There has been a dearth of sorts in the English speaking world of a solid book that covers, in thoughtful depth and detail, the letters that Archbishop John Chrysostom sent to one of his dearest friends, Olympia, in his painful exile (404-407 CE) that terminated in his death.
Chrysostom, as most who are acutely aware of the politics of his time, came to the golden city of Constantinople in 398CE from another major city, Antioch, to become the Archbishop. Constantinople was rife with political intrigue and Chrysostom, the golden mouthed, brooked little folly or foolishness from clerics, laity, leading political leaders and the high mucky mucks of the day. This, of course, led him to many a clash and tension with those in the church and state who opposed his vision of the church and a just society where tales of two cities dominated.
Olympia had established herself (coming from a wealthy and aristocratic family) as the leading spiritual director and Amma of sorts of Constantinople when Chrysostom arrived in 398 CE. Olympia had freed her servants, given much of her property and possessions to the poor and needy and established a convent of sorts in Constantinople (that became a home and haven for many women). It was predictable, therefore, that when John arrived in Constantinople, he and Olympia (given their leadership abilities and ascetic life styles) would work closely together to deepen and enrich the meaning of Christianity in a major see of Christendom.
The six years Chrysostom and Olympia worked closely together (398-404 CE) knit them together in a way that is most rare and unique. When John was, as anticipated, sent into exile in 404CE, it was natural that Olympia would feel part of herself had been severed. It was natural that Olympia would feel deserted, alone and opposed (for she identified with John and his followers contra those who supported the emperor and his wife). Olympia often felt discouraged, despondent and abandoned. Many were the women she had to shepherd, much was the opposition she faced and few were those who could, at a deeper level, console her soul.
David Ford has, in this superb missive of sorts, offered the curious reader, a finely wrought overview of the life of Olympia, some of the major themes of the seventeen letters Chrysostom wrote to Olympia and, much to the delight of Chrysostom-Olympia historic keeners, the letters themselves. This is the first time in English the letters from Chrysostom have been brought together in the way they have. Sadly so, the letters from Olympia have not survived, but much can be inferred from the letters by Chrysostom to Olympia.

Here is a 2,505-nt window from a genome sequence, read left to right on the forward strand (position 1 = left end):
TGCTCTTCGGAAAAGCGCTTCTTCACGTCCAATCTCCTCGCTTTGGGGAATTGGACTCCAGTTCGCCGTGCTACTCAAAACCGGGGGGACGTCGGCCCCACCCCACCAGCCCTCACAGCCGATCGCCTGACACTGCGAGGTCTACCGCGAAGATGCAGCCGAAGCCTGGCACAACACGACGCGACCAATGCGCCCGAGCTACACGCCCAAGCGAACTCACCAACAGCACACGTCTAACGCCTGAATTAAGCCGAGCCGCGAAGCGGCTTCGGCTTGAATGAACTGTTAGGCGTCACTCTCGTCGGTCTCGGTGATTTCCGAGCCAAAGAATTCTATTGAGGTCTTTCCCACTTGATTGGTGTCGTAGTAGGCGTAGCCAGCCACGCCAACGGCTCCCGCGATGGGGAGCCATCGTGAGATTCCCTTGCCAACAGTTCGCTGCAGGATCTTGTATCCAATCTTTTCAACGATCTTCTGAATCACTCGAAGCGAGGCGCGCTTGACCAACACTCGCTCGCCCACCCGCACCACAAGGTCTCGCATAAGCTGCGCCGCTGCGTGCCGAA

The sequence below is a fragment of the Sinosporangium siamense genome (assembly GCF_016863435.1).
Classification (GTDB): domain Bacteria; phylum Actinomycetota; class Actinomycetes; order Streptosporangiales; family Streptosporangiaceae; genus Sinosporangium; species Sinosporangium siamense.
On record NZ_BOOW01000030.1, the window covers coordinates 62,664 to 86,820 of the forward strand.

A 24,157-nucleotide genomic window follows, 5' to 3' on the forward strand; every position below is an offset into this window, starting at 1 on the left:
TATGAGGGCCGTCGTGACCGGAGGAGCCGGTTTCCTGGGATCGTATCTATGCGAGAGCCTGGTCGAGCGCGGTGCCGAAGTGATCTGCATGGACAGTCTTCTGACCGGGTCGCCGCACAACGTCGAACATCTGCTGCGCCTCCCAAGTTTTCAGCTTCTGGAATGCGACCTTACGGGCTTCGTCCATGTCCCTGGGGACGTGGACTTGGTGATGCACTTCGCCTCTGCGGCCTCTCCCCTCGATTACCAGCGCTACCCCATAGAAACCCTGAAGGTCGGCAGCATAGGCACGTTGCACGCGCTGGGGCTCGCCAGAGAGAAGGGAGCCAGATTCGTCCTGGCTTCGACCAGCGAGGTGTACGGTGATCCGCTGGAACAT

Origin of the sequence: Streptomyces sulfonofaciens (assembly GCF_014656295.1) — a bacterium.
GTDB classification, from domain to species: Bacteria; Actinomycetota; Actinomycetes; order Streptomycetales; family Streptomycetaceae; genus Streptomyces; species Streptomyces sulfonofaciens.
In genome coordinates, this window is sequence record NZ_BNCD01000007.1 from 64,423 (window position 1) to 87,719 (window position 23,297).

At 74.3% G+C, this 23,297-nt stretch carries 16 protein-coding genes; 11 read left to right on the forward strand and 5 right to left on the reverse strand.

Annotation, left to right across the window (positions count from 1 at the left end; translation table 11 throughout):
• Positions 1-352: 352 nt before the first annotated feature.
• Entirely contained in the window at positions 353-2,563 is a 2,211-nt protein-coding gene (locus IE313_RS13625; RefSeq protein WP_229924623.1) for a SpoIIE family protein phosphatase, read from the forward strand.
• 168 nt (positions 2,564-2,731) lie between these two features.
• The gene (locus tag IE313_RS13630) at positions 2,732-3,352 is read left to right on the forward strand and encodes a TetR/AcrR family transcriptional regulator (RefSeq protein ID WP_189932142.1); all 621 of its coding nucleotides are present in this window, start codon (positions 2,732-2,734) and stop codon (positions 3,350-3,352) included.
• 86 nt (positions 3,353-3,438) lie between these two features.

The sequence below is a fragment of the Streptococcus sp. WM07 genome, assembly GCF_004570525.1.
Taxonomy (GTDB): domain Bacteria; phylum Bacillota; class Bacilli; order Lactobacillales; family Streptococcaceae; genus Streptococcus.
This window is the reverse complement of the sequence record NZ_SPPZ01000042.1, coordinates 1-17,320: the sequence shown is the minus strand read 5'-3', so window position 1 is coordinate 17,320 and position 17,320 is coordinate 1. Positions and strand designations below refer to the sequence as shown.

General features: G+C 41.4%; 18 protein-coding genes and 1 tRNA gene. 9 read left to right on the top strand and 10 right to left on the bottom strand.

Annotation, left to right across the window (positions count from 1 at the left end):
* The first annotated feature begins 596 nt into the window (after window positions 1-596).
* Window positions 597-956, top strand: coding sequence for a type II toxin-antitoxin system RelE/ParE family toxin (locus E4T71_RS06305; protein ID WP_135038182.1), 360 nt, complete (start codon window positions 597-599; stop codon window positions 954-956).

Ford has brought together many an ample footnote for those who are interested in going further along the historic context and ethos of John and Olympia’s period of history. The larger themes that stand back of the letters such as internal church politics, church and state clashes and tensions are as much with us today as then. I was fortunate, many a decade ago, to do a Master’s degree at Regent College (1979-1981) on John Cassian. Cassian, like Chrysostom, suffered the theological clashes and church politics, and it was Chrysostom who sheltered him in 399CE from the intrigues of Alexandria and Constantinople.
It might be significant to note that many of John’s letters, perhaps, in trying to be pastoral, leaned too far in the direction of the mind as a means of curing despondency and depression rather than the heart. The task, of course, when being pastoral, is discerning how to address heart and head, feelings and mind. I think it can be noted that John leaned too far in one direction and this can be seen as a limitation in his letters to Olympia.
The sheer beauty of Saint John Chrysostom: Letters to Saint Olympia is the way larger issues are played out in the agony of personal relationships and the way leaders of the church attempt, in their imperfect and finite way, to support one another. The letters by John to Olympia are landmark testaments to affinities and friendships that weather the storms of their time. The ending is not, at one level, pleasant. John died in exile, Olympia died a year later. It is the faithfulness of John and Olympia in the midst of demanding struggles and many a disappointment that shines through in these letters and makes this a burnished gold book. Do read and inwardly digest this bounty of a correspondence. The faith journey will have much more integrity as a result of sitting with these two all too human saints of the church. Many thanks, of course, to David Ford, for his yeoman’s labour in bringing forth a much neglected correspondence. The light from the past still shines clear and bright.